Steele and Johnson are behind with the military-train. We halt here tomorrow, and Hope is very anxious to push on the next day, and release his friends, the Inglises, from their awkward predicament. The authorities here are very anxious to keep us for a few days, in order that we may advance in force on Lucknow. We can have now 1,000 infantry, but in a week would certainly have more than 2,000 fresh European infantry. Three hundred are expected in tomorrow, and every day after will bring its quota.<br>
The infantry are worth waiting for, but Hope is one of the most obstinate of mortals, and will probably have his own way. We have a firm bridge of boats to cross over. It is fully commanded by the entrenchment, which is somewhere up by the artillery lines, at the very end of cantonment. I can see from here even how the church in which I have been twice married has been desecrated by those awful savages. It is hardly safe to go and see the old houses at Nawaubgunge.<br>
18 October 27th, 1857.<br>
Yesterday I went to see the house where so many of our unfortunate women and children were murdered. It is a low, flat-roofed house, about 100 yards to the left front of the assembly-rooms, close to the northern gateway of the general’s house. It is a villainous-looking place, and will be more famous in history than the Black Hole of Calcutta. We saw lots of remnants of gowns, shoes, and garments dyed in blood, and blood upon the walls in different places. Outside in the compound there was the skull of a woman, and hair about on the bushes. Oh! what pain, and grief, and fear must have reigned there! Oh! what tearful eyes and aching breasts must there have throbbed! From there I went to see Sir H. Wheeler’s entrenchment, and found it to be our old hospital surrounded by a trench.<br>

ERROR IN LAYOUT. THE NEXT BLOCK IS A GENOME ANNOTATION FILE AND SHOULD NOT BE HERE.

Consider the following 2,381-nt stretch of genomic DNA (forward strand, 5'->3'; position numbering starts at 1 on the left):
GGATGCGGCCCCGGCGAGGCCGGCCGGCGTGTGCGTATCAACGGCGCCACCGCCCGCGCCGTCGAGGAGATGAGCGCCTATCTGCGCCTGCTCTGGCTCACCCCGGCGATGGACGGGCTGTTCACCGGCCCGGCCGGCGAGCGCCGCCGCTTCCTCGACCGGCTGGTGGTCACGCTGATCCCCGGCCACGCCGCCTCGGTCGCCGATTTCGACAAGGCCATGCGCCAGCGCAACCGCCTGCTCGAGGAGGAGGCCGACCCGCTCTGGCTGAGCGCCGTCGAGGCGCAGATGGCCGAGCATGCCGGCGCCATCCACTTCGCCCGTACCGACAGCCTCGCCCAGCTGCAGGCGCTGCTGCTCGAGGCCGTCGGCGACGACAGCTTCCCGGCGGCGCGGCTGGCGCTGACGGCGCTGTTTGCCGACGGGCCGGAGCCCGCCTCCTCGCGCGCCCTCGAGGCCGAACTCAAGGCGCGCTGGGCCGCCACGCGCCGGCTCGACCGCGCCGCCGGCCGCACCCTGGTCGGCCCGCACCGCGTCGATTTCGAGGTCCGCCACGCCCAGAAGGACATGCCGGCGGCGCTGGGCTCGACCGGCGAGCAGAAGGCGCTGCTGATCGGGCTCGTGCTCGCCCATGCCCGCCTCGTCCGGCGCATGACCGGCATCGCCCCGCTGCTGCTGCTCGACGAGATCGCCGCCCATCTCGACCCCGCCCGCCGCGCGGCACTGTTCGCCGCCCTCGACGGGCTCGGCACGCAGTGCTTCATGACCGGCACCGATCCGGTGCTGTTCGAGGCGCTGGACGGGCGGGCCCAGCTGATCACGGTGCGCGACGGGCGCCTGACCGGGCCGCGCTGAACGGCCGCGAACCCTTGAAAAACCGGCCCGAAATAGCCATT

Such despicable cowards, however, were the awful savages, that what would have taken us a couple of days to level with the ground, they in twenty-two days damaged only the exterior walls of, very few of their shot penetrating the outside wall. Our fire from the entrenchment seems to have kept them completely at bay, and had not provisions and ammunition failed, they would have held out till H.’s arrival. This morning I walked to see the Spiers’ house, and a most melancholy sight it presented. The trees all round scorched and killed by the tremendous blaze of the bungalow, which, with its fine verandah, pillars still standing, looked noble in its very desolation.<br>
From there I went to your old house, to the gate of it, for I did not venture in, being all alone, walking with only a stick in my hand. It was in an admirable state of preservation, and lots of people were cutting the grass in the compound. Further than this I did not go, much as I wished to see the Wemyss’s house; it was hardly safe for a lone European, unarmed, to go so far. My dreams—and I dream most vividly—are all about war and war’s alarms. In my sleep I fancy I hear the roar of artillery, and see its damaging results. The other night I dreamt that the camp was attacked, and rare was the scene of confusion. Colonel Campbell and Major Halyburton have been severely wounded at Lucknow. Between the 25th September and 15th October we have lost sixty-two officers, killed and wounded. Sir Colin Campbell joins us at Lucknow on the 2nd or 3rd.